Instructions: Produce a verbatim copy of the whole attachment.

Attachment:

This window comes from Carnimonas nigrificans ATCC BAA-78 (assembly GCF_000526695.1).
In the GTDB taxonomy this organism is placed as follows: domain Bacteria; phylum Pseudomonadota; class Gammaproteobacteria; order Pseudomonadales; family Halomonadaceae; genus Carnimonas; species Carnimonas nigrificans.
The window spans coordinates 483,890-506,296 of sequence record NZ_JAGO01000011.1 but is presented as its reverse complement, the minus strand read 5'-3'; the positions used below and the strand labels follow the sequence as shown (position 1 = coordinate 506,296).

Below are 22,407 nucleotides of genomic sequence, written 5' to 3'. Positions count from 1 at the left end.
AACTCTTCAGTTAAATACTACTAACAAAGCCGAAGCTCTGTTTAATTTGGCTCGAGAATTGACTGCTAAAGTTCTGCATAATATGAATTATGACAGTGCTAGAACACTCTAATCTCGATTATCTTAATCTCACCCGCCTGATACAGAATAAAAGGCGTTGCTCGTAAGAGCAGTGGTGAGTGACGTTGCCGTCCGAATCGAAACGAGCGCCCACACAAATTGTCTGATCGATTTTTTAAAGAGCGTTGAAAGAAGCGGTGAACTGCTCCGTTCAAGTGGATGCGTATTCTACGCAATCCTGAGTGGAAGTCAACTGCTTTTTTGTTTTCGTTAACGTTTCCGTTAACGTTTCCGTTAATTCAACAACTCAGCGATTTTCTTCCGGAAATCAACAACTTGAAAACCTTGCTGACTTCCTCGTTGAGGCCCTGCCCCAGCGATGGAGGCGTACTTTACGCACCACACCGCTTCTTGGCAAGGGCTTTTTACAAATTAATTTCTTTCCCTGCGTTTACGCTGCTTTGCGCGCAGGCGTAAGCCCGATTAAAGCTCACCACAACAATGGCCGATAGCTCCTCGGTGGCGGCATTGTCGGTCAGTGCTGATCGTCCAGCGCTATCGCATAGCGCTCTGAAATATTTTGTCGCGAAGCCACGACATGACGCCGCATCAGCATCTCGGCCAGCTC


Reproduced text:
This window comes from Carnimonas nigrificans ATCC BAA-78 (assembly GCF_000526695.1).
In the GTDB taxonomy this organism is placed as follows: domain Bacteria; phylum Pseudomonadota; class Gammaproteobacteria; order Pseudomonadales; family Halomonadaceae; genus Carnimonas; species Carnimonas nigrificans.
The window spans coordinates 483,890-506,296 of sequence record NZ_JAGO01000011.1 but is presented as its reverse complement, the minus strand read 5'-3'; the positions used below and the strand labels follow the sequence as shown (position 1 = coordinate 506,296).

Below are 22,407 nucleotides of genomic sequence, written 5' to 3'. Positions count from 1 at the left end.
AACTCTTCAGTTAAATACTACTAACAAAGCCGAAGCTCTGTTTAATTTGGCTCGAGAATTGACTGCTAAAGTTCTGCATAATATGAATTATGACAGTGCTAGAACACTCTAATCTCGATTATCTTAATCTCACCCGCCTGATACAGAATAAAAGGCGTTGCTCGTAAGAGCAGTGGTGAGTGACGTTGCCGTCCGAATCGAAACGAGCGCCCACACAAATTGTCTGATCGATTTTTTAAAGAGCGTTGAAAGAAGCGGTGAACTGCTCCGTTCAAGTGGATGCGTATTCTACGCAATCCTGAGTGGAAGTCAACTGCTTTTTTGTTTTCGTTAACGTTTCCGTTAACGTTTCCGTTAATTCAACAACTCAGCGATTTTCTTCCGGAAATCAACAACTTGAAAACCTTGCTGACTTCCTCGTTGAGGCCCTGCCCCAGCGATGGAGGCGTACTTTACGCACCACACCGCTTCTTGGCAAGGGCTTTTTACAAATTAATTTCTTTCCCTGCGTTTACGCTGCTTTGCGCGCAGGCGTAAGCCCGATTAAAGCTCACCACAACAATGGCCGATAGCTCCTCGGTGGCGGCATTGTCGGTCAGTGCTGATCGTCCAGCGCTATCGCATAGCGCTCTGAAATATTTTGTCGCGAAGCCACGACATGACGCCGCATCAGCATCTCGGCCAGCTC